Rapt in his music, this ancient musician tilts his head toward the sky. Found on one of the Greek islands known as the Cyclades, the delicate figure (measuring only 14 inches high) was carved from local marble almost 4,500 years ago. Working with exceptional skill and patience, the Cycladic sculptor captured the musician between notes—the harpist’s right arm rests on the instrument’s sound box while his left encircles the harp’s frame. An abstract swan’s head decorates the top of the harp, an ornamental motif that continued in Greek and Etruscan art until the early fifth century B.C. Although the ancient meaning of the sculpture remains unknown, the discovery of a similar harpist and numerous other sculptures in Cycladic graves suggests they were made as funeral offerrings.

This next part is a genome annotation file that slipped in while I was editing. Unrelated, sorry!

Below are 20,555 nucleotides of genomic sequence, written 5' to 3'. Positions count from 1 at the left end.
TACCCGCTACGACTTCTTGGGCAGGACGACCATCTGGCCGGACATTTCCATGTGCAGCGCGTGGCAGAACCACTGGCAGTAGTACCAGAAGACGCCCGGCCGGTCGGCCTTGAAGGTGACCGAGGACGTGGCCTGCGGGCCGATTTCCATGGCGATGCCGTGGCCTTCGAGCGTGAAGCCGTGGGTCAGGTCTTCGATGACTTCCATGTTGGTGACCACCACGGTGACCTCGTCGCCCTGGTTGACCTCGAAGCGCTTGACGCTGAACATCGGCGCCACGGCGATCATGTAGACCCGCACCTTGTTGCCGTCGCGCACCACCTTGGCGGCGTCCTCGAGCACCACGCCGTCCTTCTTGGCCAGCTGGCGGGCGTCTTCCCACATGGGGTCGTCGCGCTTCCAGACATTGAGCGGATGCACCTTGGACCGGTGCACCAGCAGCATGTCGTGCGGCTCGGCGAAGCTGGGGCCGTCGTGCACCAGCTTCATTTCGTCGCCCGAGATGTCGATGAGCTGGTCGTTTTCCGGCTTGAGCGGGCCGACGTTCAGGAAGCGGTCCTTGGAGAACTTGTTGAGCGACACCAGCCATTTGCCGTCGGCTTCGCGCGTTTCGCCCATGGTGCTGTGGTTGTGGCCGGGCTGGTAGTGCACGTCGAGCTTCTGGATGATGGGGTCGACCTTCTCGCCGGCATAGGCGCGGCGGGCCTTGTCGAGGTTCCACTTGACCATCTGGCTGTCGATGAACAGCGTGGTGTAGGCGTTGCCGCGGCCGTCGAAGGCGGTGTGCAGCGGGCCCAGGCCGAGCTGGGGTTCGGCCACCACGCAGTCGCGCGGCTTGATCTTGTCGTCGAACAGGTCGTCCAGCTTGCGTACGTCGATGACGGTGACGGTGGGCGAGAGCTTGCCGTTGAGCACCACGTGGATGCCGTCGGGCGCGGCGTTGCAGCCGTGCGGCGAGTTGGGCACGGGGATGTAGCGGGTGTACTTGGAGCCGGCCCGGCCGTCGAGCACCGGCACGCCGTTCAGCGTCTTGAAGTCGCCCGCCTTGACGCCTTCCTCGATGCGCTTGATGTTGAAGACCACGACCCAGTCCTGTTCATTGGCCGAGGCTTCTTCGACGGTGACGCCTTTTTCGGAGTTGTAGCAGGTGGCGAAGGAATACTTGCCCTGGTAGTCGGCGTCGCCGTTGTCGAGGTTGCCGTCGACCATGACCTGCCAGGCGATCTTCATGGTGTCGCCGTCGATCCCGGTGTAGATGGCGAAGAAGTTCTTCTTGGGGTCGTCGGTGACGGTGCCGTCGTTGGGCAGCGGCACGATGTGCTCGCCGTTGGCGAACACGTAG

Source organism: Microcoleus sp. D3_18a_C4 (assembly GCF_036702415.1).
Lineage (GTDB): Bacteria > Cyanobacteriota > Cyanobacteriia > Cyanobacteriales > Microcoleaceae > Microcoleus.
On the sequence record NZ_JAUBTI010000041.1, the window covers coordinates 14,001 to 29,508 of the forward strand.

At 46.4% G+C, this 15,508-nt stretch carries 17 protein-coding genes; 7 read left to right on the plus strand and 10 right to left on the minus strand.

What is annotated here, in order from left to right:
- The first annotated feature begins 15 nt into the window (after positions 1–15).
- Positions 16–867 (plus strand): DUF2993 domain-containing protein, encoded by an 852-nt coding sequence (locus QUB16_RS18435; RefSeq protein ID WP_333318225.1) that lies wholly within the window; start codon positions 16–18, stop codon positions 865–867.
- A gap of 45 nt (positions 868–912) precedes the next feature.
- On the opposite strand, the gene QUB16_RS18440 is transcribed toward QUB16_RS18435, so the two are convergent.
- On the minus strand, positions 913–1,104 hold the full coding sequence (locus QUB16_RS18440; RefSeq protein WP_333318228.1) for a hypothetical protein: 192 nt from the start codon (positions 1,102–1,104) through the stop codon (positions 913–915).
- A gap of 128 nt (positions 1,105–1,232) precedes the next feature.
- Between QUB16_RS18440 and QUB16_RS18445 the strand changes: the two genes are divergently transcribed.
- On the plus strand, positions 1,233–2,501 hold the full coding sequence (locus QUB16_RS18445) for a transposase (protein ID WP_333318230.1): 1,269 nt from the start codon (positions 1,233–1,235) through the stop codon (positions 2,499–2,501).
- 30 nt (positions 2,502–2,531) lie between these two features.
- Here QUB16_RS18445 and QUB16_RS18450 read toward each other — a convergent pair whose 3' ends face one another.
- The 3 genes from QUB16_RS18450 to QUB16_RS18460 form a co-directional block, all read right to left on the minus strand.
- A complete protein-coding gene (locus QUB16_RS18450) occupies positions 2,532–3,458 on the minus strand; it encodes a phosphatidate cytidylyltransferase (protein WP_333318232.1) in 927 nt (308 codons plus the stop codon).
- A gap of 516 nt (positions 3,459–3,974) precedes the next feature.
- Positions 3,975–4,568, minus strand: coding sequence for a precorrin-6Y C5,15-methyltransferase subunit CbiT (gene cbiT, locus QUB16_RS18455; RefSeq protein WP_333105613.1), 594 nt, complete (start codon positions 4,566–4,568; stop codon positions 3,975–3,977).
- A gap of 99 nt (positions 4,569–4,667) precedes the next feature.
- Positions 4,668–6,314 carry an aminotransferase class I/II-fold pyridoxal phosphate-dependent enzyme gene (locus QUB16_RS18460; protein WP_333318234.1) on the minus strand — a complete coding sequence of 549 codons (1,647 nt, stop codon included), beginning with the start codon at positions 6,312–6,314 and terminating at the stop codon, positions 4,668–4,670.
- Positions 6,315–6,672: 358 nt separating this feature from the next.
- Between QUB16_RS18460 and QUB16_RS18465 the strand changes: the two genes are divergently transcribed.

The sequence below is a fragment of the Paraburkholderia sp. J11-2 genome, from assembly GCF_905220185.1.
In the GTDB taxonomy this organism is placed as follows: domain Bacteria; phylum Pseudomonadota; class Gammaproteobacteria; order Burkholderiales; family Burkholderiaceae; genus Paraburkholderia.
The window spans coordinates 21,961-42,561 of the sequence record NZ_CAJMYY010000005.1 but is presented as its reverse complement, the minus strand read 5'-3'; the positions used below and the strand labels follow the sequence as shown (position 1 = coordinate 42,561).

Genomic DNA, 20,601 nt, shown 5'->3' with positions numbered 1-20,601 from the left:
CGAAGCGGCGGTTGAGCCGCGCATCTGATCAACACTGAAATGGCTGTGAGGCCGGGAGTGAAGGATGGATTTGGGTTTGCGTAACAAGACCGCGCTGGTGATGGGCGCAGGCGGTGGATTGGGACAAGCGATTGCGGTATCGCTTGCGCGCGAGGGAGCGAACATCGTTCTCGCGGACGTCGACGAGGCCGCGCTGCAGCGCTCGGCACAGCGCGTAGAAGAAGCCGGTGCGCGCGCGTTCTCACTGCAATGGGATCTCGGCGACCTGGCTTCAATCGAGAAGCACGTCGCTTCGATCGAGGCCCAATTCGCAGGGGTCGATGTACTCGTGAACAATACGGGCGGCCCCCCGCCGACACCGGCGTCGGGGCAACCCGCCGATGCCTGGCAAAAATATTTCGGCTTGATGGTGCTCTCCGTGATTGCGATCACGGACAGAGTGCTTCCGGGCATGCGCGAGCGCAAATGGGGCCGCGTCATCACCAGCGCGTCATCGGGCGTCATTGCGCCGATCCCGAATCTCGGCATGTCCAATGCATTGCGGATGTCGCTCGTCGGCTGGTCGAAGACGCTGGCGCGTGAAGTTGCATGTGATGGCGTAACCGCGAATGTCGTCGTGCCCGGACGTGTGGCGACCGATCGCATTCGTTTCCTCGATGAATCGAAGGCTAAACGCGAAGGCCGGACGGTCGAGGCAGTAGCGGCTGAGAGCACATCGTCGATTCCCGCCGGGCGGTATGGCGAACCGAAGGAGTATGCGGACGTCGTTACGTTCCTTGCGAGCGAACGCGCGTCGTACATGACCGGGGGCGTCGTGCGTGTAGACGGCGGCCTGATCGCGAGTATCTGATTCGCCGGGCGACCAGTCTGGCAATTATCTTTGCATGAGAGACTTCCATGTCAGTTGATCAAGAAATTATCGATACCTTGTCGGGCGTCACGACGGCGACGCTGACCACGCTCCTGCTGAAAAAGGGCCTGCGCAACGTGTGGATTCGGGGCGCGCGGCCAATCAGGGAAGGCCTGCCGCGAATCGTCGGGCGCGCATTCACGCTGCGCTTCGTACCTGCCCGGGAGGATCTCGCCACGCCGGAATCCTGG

Harpists and their music have a long history in the ancient Near East as well as in Greece. The earliest known depiction of a stringed instrument—an engraving in stone pavement of a man with a harp-like instrument, dating between 3500 and 3200 B.C.—was discovered at Megiddo. First Kings 10:11 tells us that Solomon had sandalwood harps made for his musicians, while 1 Chronicles 13:8 describes David and all Israel “dancing before God with all their might—with songs, lyres, harps, timbrels, cymbals, and trumpets.”